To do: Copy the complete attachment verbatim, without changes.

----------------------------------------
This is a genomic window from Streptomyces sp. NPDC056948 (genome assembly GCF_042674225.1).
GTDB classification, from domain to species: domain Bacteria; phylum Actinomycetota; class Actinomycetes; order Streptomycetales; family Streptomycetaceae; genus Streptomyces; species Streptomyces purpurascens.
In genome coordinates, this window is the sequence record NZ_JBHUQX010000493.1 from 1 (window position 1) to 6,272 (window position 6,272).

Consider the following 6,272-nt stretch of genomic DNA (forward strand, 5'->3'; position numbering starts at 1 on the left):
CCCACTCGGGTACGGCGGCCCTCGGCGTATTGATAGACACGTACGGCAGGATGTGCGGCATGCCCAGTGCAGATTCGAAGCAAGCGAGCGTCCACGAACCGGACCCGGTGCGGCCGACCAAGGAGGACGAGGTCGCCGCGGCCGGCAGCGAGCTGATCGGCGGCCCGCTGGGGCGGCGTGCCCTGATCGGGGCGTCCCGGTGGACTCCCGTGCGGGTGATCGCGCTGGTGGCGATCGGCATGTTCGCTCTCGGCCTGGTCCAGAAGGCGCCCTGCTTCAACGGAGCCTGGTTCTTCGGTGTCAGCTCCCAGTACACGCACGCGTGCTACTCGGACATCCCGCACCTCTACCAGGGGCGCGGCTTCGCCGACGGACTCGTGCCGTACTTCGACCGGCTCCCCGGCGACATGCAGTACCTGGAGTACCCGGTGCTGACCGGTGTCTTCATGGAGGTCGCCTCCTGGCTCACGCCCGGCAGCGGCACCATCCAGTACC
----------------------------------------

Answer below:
This is a genomic window from Streptomyces sp. NPDC056948 (genome assembly GCF_042674225.1).
GTDB classification, from domain to species: domain Bacteria; phylum Actinomycetota; class Actinomycetes; order Streptomycetales; family Streptomycetaceae; genus Streptomyces; species Streptomyces purpurascens.
In genome coordinates, this window is the sequence record NZ_JBHUQX010000493.1 from 1 (window position 1) to 6,272 (window position 6,272).

Consider the following 6,272-nt stretch of genomic DNA (forward strand, 5'->3'; position numbering starts at 1 on the left):
CCCACTCGGGTACGGCGGCCCTCGGCGTATTGATAGACACGTACGGCAGGATGTGCGGCATGCCCAGTGCAGATTCGAAGCAAGCGAGCGTCCACGAACCGGACCCGGTGCGGCCGACCAAGGAGGACGAGGTCGCCGCGGCCGGCAGCGAGCTGATCGGCGGCCCGCTGGGGCGGCGTGCCCTGATCGGGGCGTCCCGGTGGACTCCCGTGCGGGTGATCGCGCTGGTGGCGATCGGCATGTTCGCTCTCGGCCTGGTCCAGAAGGCGCCCTGCTTCAACGGAGCCTGGTTCTTCGGTGTCAGCTCCCAGTACACGCACGCGTGCTACTCGGACATCCCGCACCTCTACCAGGGGCGCGGCTTCGCCGACGGACTCGTGCCGTACTTCGACCGGCTCCCCGGCGACATGCAGTACCTGGAGTACCCGGTGCTGACCGGTGTCTTCATGGAGGTCGCCTCCTGGCTCACGCCCGGCAGCGGCACCATCCAGTACC